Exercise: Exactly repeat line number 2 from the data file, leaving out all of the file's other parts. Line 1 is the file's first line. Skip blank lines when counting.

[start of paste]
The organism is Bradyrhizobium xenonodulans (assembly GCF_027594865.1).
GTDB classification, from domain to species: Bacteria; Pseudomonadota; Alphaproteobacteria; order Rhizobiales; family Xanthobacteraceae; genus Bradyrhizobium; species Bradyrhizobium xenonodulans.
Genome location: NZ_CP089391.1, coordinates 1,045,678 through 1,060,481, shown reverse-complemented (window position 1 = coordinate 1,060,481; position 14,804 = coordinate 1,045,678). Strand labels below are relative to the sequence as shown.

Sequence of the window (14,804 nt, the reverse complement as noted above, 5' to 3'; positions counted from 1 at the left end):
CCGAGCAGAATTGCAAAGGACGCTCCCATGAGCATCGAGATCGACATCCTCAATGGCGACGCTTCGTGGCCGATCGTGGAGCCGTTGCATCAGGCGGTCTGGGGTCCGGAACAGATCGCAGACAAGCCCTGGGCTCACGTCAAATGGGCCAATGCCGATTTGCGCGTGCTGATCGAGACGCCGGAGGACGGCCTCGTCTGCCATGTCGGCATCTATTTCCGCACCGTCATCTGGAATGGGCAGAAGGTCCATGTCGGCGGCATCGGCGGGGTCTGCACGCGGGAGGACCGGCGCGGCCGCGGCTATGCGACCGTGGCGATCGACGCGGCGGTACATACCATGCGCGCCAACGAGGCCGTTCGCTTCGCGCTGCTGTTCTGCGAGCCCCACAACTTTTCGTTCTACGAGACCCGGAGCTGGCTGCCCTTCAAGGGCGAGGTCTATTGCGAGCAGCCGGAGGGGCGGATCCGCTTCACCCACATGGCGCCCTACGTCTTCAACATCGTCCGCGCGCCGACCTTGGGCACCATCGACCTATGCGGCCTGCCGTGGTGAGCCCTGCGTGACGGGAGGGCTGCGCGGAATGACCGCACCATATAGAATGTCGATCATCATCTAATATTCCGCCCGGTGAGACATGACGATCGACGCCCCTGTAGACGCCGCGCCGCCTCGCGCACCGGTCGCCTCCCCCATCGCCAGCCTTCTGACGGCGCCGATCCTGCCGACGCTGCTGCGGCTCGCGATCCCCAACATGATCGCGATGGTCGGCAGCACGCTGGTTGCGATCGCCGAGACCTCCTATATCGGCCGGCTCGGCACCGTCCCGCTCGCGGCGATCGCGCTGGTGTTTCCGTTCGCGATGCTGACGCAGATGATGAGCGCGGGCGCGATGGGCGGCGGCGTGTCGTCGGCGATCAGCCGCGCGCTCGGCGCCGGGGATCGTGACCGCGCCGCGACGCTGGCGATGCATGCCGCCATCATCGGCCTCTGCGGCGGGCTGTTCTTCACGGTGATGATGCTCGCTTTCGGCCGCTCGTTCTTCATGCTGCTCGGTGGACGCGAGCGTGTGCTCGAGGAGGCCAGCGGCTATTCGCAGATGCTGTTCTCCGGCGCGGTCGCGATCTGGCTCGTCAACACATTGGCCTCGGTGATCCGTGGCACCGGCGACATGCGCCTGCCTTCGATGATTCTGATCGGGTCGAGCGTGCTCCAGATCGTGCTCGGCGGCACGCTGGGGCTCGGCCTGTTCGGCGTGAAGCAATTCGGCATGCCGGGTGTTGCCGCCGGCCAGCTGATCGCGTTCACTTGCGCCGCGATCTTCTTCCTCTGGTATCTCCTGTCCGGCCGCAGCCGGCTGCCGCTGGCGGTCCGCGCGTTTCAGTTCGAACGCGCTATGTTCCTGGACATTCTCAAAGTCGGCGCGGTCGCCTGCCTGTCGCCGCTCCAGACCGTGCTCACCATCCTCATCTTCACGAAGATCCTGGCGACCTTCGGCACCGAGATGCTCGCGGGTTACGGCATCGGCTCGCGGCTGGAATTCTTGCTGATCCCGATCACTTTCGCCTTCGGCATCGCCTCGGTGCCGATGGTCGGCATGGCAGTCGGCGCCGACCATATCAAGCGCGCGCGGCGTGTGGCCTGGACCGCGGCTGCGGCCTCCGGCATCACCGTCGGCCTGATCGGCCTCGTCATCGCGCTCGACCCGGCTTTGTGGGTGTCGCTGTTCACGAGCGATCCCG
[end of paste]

GTDB classification, from domain to species: Bacteria; Pseudomonadota; Alphaproteobacteria; order Rhizobiales; family Xanthobacteraceae; genus Bradyrhizobium; species Bradyrhizobium xenonodulans.